Justice Department files charges in alleged $90 million timeshare fraud scheme


The Justice Department on Tuesday sued five individuals and 11 firms allegedly behind a timeshare fraud scheme that scored more than $90 million from victims.

The suit, filed on behalf of the Federal Trade Commission (FTC) and Wisconsin attorney general, accuses the defendants of pressuring customers into buying timeshare exit services without delivering on their promises. 

The defendants allegedly promised to help customers cancel their timeshare contracts, claimed fake affiliations with major timeshare companies and warned that potential clients could end up in deep debt without their services. The firms, however, typically failed to cancel the contracts and rarely, if ever, issued promised refunds to customers.

“The defendants used scare tactics and high-pressure sales pitches to coerce seniors into forking over thousands of dollars for timeshare exit services they didn’t deliver,” said Samuel Levine, director of the FTC’s Bureau of Consumer Protection, in a Tuesday statement.

The suit accuses the 16 defendants of violating the FTC Act’s ban on “unfair or deceptive acts or practices” and the Wisconsin state regulations on direct marketing and fraudulent representation in business. The suit, however, was filed in the U.S. District Court for the Eastern District of Missouri, where the alleged scam ring was based.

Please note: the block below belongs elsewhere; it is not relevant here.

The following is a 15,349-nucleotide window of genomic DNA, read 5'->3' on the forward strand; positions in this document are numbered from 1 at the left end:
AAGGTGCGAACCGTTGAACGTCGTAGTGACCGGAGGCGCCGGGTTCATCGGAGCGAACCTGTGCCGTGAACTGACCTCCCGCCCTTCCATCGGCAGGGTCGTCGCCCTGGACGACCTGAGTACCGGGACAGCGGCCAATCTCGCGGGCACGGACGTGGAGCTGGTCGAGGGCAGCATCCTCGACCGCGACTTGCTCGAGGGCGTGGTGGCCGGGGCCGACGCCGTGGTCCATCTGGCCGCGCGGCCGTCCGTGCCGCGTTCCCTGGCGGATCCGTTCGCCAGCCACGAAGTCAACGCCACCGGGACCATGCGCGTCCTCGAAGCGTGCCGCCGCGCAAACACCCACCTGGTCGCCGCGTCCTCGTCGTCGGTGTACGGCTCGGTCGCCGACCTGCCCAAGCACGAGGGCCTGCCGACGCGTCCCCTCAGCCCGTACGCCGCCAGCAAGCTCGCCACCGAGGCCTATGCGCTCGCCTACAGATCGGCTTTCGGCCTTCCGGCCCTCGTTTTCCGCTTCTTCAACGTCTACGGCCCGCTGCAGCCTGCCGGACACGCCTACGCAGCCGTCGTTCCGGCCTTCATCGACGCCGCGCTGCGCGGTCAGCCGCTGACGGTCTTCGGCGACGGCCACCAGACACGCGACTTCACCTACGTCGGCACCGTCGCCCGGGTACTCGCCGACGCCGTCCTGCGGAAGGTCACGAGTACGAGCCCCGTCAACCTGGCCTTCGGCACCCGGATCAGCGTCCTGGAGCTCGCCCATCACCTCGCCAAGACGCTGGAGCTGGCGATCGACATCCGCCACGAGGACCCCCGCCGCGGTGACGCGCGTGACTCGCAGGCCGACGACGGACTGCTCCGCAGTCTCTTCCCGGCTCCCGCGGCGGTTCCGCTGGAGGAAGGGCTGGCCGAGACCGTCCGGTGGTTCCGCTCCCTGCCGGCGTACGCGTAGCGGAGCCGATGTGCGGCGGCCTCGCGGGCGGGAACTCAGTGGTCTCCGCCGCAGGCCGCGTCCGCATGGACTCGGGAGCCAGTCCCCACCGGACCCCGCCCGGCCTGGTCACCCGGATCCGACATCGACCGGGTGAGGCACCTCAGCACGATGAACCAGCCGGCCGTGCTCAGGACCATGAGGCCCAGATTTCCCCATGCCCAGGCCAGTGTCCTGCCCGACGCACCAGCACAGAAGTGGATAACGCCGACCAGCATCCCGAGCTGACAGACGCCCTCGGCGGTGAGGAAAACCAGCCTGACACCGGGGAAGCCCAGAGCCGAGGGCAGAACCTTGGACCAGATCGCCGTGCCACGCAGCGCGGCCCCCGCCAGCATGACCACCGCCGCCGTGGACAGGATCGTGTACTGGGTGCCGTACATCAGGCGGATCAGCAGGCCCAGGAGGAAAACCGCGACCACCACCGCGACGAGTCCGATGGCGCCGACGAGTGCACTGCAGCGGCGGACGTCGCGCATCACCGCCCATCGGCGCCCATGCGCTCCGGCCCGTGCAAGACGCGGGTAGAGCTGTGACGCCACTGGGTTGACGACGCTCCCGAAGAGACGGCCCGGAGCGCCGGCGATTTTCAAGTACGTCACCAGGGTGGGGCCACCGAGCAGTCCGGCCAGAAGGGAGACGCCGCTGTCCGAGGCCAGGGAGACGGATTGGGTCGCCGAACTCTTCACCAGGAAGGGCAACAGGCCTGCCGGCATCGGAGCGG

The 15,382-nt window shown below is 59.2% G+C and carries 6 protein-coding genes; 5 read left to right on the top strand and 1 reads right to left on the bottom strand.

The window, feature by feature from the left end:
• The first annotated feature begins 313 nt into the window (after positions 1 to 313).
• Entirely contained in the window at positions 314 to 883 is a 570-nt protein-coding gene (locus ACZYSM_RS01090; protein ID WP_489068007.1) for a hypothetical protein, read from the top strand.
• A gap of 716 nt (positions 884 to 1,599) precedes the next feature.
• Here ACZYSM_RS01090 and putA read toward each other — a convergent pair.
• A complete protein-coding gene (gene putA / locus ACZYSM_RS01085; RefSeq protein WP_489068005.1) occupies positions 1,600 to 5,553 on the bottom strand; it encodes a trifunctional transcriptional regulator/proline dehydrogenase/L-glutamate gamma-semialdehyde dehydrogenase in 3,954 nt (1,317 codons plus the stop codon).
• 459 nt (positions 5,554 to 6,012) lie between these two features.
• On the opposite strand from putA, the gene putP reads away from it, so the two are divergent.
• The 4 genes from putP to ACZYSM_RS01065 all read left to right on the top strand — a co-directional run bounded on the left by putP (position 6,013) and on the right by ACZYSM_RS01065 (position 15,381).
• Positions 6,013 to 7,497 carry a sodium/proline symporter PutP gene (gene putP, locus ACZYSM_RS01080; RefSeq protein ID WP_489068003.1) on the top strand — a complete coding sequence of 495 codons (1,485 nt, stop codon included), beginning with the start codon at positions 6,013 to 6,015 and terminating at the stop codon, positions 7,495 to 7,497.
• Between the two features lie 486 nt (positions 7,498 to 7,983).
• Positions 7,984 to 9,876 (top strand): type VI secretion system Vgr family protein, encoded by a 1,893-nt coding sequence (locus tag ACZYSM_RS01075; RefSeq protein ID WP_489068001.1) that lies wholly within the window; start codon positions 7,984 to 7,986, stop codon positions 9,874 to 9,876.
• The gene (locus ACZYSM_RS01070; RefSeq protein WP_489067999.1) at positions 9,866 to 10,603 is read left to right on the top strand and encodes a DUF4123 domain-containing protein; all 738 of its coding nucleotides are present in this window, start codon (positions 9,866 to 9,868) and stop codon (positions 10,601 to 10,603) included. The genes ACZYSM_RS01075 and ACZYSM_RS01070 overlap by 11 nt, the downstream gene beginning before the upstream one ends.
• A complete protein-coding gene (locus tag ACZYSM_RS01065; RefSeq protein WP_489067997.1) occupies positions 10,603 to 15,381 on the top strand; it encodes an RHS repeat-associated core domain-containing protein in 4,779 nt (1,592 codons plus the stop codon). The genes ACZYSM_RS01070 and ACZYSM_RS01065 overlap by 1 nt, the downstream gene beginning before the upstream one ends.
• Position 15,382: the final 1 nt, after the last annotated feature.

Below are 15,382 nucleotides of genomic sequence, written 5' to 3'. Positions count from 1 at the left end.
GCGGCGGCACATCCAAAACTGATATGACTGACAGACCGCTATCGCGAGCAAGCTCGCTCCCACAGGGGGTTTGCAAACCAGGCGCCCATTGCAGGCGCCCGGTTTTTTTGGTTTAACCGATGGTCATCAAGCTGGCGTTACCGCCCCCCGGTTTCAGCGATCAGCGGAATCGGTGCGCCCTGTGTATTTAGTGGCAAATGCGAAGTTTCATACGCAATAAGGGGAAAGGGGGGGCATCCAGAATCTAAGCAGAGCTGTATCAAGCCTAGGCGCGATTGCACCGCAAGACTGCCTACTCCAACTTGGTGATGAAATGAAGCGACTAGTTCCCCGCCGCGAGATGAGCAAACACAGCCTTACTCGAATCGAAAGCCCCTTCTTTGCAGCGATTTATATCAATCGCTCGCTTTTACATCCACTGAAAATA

The defendants allegedly targeted potential customers with timeshare contracts, usually seniors, through mail advertisements for sales seminars. During the seminars, the defendants allegedly claimed that they were one of few “authorized” timeshare cancelation companies and the only way to avoid being stuck with a timeshare forever, according to the complaint.

The defendants then asked the potential customers for steep one-time payments in order to break their timeshare contracts while promising to refund their money if they failed to free them from the timeshare, according to the complaint. But the defendants “typically [did] not succeed” in canceling the timeshares and “seldom [made] good on their promise to refund consumers’ fees,” the complaint read.

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